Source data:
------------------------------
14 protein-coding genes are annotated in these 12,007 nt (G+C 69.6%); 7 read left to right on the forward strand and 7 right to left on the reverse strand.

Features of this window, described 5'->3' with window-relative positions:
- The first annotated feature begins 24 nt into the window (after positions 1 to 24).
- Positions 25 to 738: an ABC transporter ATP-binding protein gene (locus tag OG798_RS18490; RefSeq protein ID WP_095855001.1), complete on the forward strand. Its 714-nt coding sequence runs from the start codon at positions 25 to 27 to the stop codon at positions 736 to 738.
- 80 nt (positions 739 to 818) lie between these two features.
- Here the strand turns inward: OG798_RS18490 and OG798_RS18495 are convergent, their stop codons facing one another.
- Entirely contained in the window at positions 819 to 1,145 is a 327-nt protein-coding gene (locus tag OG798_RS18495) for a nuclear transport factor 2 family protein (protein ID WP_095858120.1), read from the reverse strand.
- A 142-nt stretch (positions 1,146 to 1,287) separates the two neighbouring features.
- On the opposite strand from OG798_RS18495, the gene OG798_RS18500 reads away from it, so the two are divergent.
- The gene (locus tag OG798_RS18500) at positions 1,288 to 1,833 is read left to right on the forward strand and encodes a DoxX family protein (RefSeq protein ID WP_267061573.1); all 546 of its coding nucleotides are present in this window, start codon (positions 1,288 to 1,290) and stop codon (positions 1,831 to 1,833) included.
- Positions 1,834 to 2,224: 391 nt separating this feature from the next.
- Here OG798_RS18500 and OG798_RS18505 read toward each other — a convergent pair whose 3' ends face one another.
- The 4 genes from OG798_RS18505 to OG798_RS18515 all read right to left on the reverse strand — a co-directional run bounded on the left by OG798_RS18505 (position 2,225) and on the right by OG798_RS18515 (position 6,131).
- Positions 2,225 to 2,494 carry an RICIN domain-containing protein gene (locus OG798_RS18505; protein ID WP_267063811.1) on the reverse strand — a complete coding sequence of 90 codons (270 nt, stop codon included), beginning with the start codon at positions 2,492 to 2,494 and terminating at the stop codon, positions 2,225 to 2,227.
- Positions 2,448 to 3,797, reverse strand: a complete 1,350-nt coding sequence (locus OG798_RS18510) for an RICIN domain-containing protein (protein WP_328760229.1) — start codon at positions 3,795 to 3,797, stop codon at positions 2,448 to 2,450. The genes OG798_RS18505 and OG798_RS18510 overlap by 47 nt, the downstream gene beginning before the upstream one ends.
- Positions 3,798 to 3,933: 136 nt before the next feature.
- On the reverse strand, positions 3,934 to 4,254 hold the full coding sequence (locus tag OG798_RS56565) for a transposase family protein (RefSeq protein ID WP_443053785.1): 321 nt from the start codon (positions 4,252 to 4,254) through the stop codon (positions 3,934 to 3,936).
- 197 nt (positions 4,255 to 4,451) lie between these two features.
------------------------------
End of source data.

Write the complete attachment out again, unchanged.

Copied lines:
14 protein-coding genes are annotated in these 12,007 nt (G+C 69.6%); 7 read left to right on the forward strand and 7 right to left on the reverse strand.

Features of this window, described 5'->3' with window-relative positions:
- The first annotated feature begins 24 nt into the window (after positions 1 to 24).
- Positions 25 to 738: an ABC transporter ATP-binding protein gene (locus tag OG798_RS18490; RefSeq protein ID WP_095855001.1), complete on the forward strand. Its 714-nt coding sequence runs from the start codon at positions 25 to 27 to the stop codon at positions 736 to 738.
- 80 nt (positions 739 to 818) lie between these two features.
- Here the strand turns inward: OG798_RS18490 and OG798_RS18495 are convergent, their stop codons facing one another.
- Entirely contained in the window at positions 819 to 1,145 is a 327-nt protein-coding gene (locus tag OG798_RS18495) for a nuclear transport factor 2 family protein (protein ID WP_095858120.1), read from the reverse strand.
- A 142-nt stretch (positions 1,146 to 1,287) separates the two neighbouring features.
- On the opposite strand from OG798_RS18495, the gene OG798_RS18500 reads away from it, so the two are divergent.
- The gene (locus tag OG798_RS18500) at positions 1,288 to 1,833 is read left to right on the forward strand and encodes a DoxX family protein (RefSeq protein ID WP_267061573.1); all 546 of its coding nucleotides are present in this window, start codon (positions 1,288 to 1,290) and stop codon (positions 1,831 to 1,833) included.
- Positions 1,834 to 2,224: 391 nt separating this feature from the next.
- Here OG798_RS18500 and OG798_RS18505 read toward each other — a convergent pair whose 3' ends face one another.
- The 4 genes from OG798_RS18505 to OG798_RS18515 all read right to left on the reverse strand — a co-directional run bounded on the left by OG798_RS18505 (position 2,225) and on the right by OG798_RS18515 (position 6,131).
- Positions 2,225 to 2,494 carry an RICIN domain-containing protein gene (locus OG798_RS18505; protein ID WP_267063811.1) on the reverse strand — a complete coding sequence of 90 codons (270 nt, stop codon included), beginning with the start codon at positions 2,492 to 2,494 and terminating at the stop codon, positions 2,225 to 2,227.
- Positions 2,448 to 3,797, reverse strand: a complete 1,350-nt coding sequence (locus OG798_RS18510) for an RICIN domain-containing protein (protein WP_328760229.1) — start codon at positions 3,795 to 3,797, stop codon at positions 2,448 to 2,450. The genes OG798_RS18505 and OG798_RS18510 overlap by 47 nt, the downstream gene beginning before the upstream one ends.
- Positions 3,798 to 3,933: 136 nt before the next feature.
- On the reverse strand, positions 3,934 to 4,254 hold the full coding sequence (locus tag OG798_RS56565) for a transposase family protein (RefSeq protein ID WP_443053785.1): 321 nt from the start codon (positions 4,252 to 4,254) through the stop codon (positions 3,934 to 3,936).
- 197 nt (positions 4,255 to 4,451) lie between these two features.